Annual Faculty Lecture Features Over Three Decades of Ocelot Research
KINGSVILLE (March 26, 2019) — Dr. Michael Tewes has been studying the elusive ocelot for 35 years. During that time, several ideas have come forward from various agencies and private landowner on how to protect their small number.
Tewes will present the 37th Annual Faculty Lecture at 4 p.m., Monday, April 8, in the auditorium at the Caesar Kleberg Wildlife Center. His program is entitled Conservation Status and Recovery of the Endangered Ocelot in the United States—A 35-Year Perspective.
Tewes is a Regents Professor who holds the Frank D. Yturria Endowed Chair for Wild Cats Studies for the Caesar Kleberg Wildlife Research Institute.
The Faculty Lecturer is selected each year by a committee within the university’s Faculty Senate. The chosen lecturer shares a topic of expertise in a format written for general audiences.
The public is invited to attend this free presentation.
During his lecture, Tewes will explore the conservation challenges facing the exquisite ocelot, a decoratively spotted feline adorning natural areas in the Western Hemisphere. Its northern range reaches the southern tip of Texas with fewer than 80 ocelots remaining in two small isolated populations.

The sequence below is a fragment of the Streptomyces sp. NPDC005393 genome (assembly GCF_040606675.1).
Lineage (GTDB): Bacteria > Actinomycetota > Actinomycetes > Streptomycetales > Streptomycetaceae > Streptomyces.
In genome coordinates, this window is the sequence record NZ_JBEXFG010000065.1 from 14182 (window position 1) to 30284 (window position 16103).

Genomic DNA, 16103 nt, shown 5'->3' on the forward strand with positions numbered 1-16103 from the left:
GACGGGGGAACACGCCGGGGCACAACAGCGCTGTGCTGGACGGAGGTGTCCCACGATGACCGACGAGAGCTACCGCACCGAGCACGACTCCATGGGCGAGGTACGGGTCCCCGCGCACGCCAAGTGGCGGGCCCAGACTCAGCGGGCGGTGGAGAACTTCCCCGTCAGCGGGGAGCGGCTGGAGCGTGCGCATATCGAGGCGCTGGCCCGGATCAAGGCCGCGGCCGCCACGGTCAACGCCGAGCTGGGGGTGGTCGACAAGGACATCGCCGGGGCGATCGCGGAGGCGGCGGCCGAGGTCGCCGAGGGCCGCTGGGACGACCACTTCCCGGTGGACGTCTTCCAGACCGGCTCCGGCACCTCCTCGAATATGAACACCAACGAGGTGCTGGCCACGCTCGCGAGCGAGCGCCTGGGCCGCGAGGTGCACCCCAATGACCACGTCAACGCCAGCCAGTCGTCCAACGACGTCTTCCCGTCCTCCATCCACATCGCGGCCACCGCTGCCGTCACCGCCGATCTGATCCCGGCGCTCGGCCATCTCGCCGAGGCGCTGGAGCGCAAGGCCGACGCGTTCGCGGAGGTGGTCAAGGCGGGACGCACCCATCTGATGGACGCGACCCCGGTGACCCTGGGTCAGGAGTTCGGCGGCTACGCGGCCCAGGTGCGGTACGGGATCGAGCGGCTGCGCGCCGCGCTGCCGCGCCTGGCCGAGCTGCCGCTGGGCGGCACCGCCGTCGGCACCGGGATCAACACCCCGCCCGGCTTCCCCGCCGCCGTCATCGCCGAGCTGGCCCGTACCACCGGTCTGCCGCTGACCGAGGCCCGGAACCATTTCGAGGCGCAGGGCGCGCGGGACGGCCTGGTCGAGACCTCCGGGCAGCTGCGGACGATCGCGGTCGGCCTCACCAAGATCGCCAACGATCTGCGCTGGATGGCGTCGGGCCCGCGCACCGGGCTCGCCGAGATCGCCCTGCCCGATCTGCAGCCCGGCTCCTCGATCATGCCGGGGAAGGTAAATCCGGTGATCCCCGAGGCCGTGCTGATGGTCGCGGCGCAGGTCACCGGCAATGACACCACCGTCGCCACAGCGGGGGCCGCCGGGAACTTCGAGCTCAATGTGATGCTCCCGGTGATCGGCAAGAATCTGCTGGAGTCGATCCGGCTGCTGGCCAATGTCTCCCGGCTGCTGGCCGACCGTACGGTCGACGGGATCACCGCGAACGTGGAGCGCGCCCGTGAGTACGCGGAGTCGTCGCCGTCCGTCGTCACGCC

Dr. Tewes has spent his life studying this small cat, as well as 11 other wild felines around the world. His first-hand accounts will provide a one-of-a-kind perspective yielding insights into the future viability of the ocelot in the United States.
About Dr. Michael Tewes
Dr. Michael Tewes grew up in Odem, 35 miles north of Kingsville. He earned his bachelor’s and master’s degrees in wildlife science from Texas A&M University and his doctorate in wildlife resources from University of Idaho. He began working with ocelots during the first year of the Caesar Kleberg Wildlife Research Institute in 1981.
In 2007, he was named a Regents Professor, the highest honor for a professor in the Texas A&M University System. The next year, Tewes became the first holder of the Frank D. Yturria Endowed Chair in Wild Cat Studies.